In his loving way, Jesus means to tell us that, whether we know it or not, we are all a people of spiritual poverty, a people “poor in spirit.” And how can we disagree? When we stand before Jesus, the only one who isn’t poor in spirit, the only one who truly sees with the eyes of God, we find ourselves a bit like Adam and Eve:  spiritually naked, our true heart condition revealed. And that’s uncomfortable. No one likes to be naked. No one likes to be found out. But when Jesus is the standard, we just don’t have the resources to convince ourselves that we are better than we actually are. And in most cases, that humility would be enough to take our ball and go home. But this spiritual reality is not enough for God to throw in the towel and keep the good life of the Kingdom to himself.  No, in a great reversal of “the way it’s always been done,” the Lord of the Kingdom plunges himself right in the midst of a spiritually diverse and destitute people and says, “I have come that they may have the good life.” And all we can do is receive what God wants to give.

The good life, friends, isn’t about having stuff, working hard, having strong relationships or even enjoying life. I know Solomon said something about that, but Solomon isn’t Jesus. Those things are good, but they aren’t quite what Jesus has in mind by the blessed life. The good life is the confident assurance that even though God peers into the depths of our hearts and rightly diagnoses our spiritual health as “poor,” he embraces us nonetheless and still offers us what only He can give. You could make another argument if you’d like, but THAT is truly the blessed life.

So how can you live into that this week? I won’t give you a spiel about trying harder or being more faithful- those things will happen supernaturally as we allow the Holy Spirit to grow us. Rather, your job is to radically believe that God’s Kingdom has been opened up to you, the poor in spirit, and that everything that is God’s Kingdom (the fruit of the Spirit, victory over sin, joyful life) is meant to be yours if you so desire.  Amen.

[2] Studies On the Sermon On the Mount, Oswald Chambers

Monday, August 6, 2018

FOCUS: Dismantling Racism

Aug. 4/5, 2019          Dismantling Racism
Galatians 3: 23-29

            This week we’re concluding our sermon series on Five Areas of Focus that can change the world. I hope you’ve been inspired by this series, and the ways in which we’ve lived it out. We’ve taken some time to think through what it means to be in ministry with the poor, to develop principled Christian leaders, to create renewal and revival, and to work toward global health. And these are all faithful ways we can live out of our faith. But we have one last area of focus that needs to be addressed, a conversation that’s as old as time, and a conversation that’s dominated the headlines over the last several years, and that’s the area of dismantling racism. (Before I read the Scripture, I invited us into a time of humility and vulnerability by showing a brief Peanuts comic strip) I invite you to read with me…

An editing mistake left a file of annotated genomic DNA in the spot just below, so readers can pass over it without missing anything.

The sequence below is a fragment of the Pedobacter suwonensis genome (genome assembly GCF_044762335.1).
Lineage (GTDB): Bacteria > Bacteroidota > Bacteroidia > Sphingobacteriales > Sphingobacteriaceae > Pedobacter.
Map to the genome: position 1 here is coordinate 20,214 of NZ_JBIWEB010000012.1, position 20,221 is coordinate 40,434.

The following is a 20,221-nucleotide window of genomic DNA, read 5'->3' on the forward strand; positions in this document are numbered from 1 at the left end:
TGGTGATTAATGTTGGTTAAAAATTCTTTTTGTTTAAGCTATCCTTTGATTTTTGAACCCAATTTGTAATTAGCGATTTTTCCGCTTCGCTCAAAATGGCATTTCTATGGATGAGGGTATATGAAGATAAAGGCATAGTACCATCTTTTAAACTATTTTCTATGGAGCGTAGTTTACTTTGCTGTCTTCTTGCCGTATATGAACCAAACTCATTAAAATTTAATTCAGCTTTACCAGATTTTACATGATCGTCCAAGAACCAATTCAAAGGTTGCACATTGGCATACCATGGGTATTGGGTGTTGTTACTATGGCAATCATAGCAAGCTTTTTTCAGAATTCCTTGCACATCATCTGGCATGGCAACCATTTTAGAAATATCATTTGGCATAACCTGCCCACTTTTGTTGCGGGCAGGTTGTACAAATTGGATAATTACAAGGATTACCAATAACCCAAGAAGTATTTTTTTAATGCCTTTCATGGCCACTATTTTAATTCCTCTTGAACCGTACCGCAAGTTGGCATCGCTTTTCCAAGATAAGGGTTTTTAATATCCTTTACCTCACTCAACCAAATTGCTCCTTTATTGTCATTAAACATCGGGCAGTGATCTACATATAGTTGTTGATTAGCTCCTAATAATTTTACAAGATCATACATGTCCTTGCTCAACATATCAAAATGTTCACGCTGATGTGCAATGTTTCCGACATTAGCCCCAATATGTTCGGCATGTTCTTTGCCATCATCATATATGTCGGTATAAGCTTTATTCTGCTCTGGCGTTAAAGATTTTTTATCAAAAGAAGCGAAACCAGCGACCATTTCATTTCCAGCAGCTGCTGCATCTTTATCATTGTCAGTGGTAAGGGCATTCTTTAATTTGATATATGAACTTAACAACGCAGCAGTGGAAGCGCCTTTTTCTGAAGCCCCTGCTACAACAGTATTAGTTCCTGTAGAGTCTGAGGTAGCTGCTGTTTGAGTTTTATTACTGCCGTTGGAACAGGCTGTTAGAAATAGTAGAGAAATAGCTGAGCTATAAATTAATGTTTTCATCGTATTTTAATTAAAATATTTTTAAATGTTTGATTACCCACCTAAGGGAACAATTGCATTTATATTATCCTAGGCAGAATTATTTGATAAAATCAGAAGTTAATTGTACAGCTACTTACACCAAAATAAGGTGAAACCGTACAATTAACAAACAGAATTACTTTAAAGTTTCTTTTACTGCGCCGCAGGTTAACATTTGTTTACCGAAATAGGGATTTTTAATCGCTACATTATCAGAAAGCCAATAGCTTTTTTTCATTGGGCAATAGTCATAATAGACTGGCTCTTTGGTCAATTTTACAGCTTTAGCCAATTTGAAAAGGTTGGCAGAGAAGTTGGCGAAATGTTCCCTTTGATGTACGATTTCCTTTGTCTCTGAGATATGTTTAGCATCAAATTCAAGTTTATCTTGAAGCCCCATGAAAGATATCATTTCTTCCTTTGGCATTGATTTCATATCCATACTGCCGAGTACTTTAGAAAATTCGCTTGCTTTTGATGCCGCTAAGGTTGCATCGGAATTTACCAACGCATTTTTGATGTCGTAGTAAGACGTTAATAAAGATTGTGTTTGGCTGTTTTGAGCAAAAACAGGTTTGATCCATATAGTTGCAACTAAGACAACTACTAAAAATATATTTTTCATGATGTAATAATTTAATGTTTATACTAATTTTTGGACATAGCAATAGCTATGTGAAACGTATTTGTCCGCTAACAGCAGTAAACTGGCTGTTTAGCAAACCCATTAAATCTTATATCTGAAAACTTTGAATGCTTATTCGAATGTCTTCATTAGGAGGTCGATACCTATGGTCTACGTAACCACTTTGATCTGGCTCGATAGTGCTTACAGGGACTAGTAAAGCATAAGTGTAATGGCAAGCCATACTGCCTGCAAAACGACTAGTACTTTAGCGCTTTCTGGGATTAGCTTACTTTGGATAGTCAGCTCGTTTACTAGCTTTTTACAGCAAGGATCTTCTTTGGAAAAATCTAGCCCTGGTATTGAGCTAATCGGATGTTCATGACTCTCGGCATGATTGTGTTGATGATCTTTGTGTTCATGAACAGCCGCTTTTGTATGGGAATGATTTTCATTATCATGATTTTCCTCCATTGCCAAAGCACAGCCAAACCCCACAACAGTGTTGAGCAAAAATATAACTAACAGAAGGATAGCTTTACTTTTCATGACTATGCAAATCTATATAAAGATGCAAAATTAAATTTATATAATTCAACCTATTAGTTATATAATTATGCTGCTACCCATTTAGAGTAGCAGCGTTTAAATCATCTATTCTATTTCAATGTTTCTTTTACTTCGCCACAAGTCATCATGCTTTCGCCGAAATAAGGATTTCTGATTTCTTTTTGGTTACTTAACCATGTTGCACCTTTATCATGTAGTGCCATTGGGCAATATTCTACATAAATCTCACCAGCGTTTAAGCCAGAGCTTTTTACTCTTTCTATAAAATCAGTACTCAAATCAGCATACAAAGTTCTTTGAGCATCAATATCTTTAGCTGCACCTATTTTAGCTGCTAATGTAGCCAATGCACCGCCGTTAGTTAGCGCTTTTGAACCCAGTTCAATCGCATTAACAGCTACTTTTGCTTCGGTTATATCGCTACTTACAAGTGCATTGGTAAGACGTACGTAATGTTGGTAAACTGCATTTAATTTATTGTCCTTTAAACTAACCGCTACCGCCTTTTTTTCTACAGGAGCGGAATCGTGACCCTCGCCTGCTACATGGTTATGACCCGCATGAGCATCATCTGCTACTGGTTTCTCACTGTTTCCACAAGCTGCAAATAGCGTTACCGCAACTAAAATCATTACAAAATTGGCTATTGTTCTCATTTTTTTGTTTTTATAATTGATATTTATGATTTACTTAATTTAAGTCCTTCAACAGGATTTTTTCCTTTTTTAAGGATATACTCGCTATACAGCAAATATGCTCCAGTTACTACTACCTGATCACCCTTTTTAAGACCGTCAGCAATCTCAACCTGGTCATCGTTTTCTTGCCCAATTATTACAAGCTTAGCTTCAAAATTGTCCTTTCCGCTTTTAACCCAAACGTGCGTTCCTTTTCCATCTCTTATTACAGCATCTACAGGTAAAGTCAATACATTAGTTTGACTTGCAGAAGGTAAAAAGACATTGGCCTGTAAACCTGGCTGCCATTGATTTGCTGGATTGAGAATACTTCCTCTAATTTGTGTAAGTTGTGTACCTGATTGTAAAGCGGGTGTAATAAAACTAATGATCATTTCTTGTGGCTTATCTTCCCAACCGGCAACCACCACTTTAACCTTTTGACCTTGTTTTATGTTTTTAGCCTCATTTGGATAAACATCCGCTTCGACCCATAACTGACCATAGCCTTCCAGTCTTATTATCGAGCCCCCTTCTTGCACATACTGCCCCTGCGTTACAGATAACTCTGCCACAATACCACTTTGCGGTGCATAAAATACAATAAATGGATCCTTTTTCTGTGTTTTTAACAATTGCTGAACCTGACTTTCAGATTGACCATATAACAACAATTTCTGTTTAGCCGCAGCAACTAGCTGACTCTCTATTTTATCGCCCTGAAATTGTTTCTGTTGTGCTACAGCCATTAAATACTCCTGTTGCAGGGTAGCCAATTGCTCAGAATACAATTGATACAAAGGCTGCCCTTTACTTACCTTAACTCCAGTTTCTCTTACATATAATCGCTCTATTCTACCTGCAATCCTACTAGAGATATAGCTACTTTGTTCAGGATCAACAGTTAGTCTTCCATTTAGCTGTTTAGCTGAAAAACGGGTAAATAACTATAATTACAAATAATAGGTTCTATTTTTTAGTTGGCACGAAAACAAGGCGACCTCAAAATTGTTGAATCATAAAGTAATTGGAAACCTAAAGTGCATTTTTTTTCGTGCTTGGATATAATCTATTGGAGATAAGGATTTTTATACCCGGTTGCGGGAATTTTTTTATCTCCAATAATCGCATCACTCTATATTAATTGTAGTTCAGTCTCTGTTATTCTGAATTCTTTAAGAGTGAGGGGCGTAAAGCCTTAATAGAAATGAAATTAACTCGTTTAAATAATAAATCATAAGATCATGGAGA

Last August I had the privilege of officiating at my cousin’s wedding. It was held in a beautiful Virginia winery in a little town known as Kilmarnock. And even though there was a threat of rain, there were no raindrops. But it was awfully muggy. The mugginess didn’t stop us from having fun though. We danced the night away, celebrated all the goodness of life and genuinely enjoyed the joining together of two people. When I was able to catch a break, I stopped to fill my cup of water and looked around, and what I saw was a beautiful sight: a diverse crowd, filled with different cultures and different races singing, dancing and celebrating together. I took out my phone and snapped a few pictures because I thought, “This is what the Kingdom of God looks like. This is how things are supposed to be.” And it filled my soul. It was not lost on me, however, that earlier that very day, just 2 ½ hours away in Charlottesville, a different kind of gathering was happening. It wasn’t one of celebration, but one of anger and hatred and fear. And at the end of the day, because of an angry man who drove his car into a group of protestors, a young woman had lost her life. In that juxtaposed moment, between the reality of what is and the promise of what will be, I knew I could no longer stand on the sidelines of this conversation about race.